Immigration Officer Refuses Residency to Gay Refugee

Jul 10, 2012 National Post reported: He provided a letter from a Toronto community centre attesting to his participation in a “Coming Out Being Out” meeting, as well as a letter from a man who said the two were in a relationship.

Still, a senior immigration officer determined that Francis Ojo Ogunrinde — who is seeking residency in Canada on the grounds that he’ll be persecuted in his native Nigeria for his sexual orientation — failed to provide sufficient evidence that he is gay.

But now a federal judge has found that the officer erred by failing to consider the “complete picture before her,” and ordered that Ogunrinde’s claim get a second look in a case that raises questions about the extent to which immigration officers should be probing the bedroom activities of claimants.

Ogunrinde, 40, came to Canada in 2007 as a refugee claimant. In early 2010, the Immigration and Refugee Board rejected his claim for protection after concluding that he was not credible and not homosexual.

In late 2010, Ogunrinde applied to Citizenship and Immigration Canada for an assessment of the risks he faced if he was returned to his home country. Those who are deemed to face the possibility of persecution, death or torture can usually apply for permanent resident status.

In his submission, Ogunrinde provided letters from several individuals, including his roommate and landlord, confirming that he is gay. He also provided a letter from a man who said the two had been going out since April 2010, as well as photographs of the two of them together.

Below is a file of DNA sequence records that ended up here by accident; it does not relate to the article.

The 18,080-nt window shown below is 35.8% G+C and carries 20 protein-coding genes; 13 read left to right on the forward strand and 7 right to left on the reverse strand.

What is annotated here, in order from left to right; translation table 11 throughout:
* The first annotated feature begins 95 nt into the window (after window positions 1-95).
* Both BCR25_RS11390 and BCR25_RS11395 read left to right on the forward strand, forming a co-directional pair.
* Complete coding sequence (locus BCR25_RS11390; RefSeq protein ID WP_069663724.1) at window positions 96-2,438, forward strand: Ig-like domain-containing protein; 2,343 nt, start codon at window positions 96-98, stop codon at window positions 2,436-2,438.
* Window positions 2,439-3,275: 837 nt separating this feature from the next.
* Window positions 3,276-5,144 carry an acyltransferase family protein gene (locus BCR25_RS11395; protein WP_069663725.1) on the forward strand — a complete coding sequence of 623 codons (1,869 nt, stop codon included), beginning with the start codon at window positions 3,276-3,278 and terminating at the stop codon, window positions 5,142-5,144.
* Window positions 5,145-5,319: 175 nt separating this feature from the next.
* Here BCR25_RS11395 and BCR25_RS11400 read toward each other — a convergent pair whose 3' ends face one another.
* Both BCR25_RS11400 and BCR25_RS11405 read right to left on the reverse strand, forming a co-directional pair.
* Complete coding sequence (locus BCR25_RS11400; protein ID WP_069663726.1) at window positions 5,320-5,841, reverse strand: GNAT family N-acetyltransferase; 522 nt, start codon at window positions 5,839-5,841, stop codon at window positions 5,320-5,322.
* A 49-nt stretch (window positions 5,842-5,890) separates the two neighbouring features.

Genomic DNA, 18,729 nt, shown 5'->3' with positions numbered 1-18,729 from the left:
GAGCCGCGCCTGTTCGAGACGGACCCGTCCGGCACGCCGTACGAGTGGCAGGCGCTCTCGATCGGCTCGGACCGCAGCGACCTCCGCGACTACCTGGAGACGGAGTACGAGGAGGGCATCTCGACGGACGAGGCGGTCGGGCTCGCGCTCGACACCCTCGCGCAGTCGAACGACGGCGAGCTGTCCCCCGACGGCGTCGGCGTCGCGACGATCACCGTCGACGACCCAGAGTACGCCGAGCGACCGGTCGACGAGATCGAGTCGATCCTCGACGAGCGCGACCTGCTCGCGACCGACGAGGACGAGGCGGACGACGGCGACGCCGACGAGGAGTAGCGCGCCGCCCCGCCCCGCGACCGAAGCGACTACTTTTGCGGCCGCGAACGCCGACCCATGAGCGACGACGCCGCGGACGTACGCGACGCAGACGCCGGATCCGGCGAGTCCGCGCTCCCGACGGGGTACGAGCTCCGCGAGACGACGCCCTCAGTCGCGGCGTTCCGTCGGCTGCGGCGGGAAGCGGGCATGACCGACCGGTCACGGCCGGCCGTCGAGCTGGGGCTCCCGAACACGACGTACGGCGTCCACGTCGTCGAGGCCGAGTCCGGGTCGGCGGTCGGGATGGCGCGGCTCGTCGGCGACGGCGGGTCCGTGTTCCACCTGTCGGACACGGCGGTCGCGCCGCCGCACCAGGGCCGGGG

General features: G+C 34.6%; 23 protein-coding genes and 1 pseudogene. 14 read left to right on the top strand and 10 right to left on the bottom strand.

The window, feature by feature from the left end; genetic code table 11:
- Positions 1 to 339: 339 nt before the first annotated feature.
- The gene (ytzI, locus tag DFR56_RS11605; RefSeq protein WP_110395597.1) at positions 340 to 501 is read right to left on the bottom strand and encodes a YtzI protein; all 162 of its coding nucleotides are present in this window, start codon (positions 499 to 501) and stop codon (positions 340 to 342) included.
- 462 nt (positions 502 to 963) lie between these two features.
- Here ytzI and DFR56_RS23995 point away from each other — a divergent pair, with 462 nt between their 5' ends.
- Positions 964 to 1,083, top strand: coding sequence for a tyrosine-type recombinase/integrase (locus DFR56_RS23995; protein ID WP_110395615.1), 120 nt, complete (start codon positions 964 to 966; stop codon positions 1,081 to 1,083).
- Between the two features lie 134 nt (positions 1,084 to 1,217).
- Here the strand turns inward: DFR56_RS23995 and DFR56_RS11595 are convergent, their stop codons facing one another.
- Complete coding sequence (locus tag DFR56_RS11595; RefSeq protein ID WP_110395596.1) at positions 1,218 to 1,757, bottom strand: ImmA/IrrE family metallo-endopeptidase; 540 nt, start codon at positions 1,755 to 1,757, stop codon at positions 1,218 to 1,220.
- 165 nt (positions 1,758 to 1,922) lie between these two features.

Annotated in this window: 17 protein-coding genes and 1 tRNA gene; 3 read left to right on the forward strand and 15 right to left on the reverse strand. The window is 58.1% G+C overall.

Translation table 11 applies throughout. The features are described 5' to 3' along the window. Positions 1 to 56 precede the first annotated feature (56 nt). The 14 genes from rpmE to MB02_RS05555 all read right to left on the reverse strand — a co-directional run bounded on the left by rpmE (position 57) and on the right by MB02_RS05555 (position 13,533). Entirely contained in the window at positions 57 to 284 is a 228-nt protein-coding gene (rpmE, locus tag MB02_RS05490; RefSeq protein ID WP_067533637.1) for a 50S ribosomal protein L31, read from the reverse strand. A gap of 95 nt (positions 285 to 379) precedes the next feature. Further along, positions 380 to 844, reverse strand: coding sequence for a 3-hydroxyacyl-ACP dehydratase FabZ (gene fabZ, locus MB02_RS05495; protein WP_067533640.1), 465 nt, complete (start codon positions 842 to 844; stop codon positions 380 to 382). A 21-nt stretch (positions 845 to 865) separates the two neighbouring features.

Ogunrinde also provided a letter from a friend in Nigeria, who said that police had come looking for Ogunrinde because of his “homosexual activities.”

In addition, Ogunrinde submitted a letter from the manager of the 519 Church Street Community Centre in Toronto attesting to his continued membership and participation in the gay community.

But a senior immigration officer wrote Ogunrinde in August 2011 rejecting his application.

While she acknowledged that conditions in Nigeria were “not favourable” for gay people, she said she was not convinced that he was gay.

She said the letters provided by Ogunrinde failed to provide enough details of his sexual orientation or evidence that he was in a genuine homosexual relationship.

For instance, the letter from the man claiming to be Ogunrinde’s boyfriend did not include details of how they met or whether there was a sexual or romantic component to their relationship.

But in a decision last month, federal Judge James Russell set aside the officer’s decision, saying that the officer seemed to have been guided by stereotypical beliefs about how a gay person should behave.

“It is inappropriate for officers to rely on stereotypes when evaluating whether or not a person has established any ground of risk, including sexual orientation,” Russell wrote.

The judge said he was mindful of the difficulties immigration officers face when assessing these types of cases.

“At the same time, the acts and behaviours which establish a claimant’s homosexuality are inherently private,” Russell wrote. “When evaluating claims based on sexual orientation, officers must be mindful of the inherent difficulties in proving that a claimant has engaged in any particular sexual activities.”

Two immigration and refugee lawyers said Tuesday the court decision highlights a need for Canada’s immigration officials to develop better training and guidelines for assessing claims based on sexual orientation. Continued

(SECOND FOLLOW UP ARTICLE HERE)

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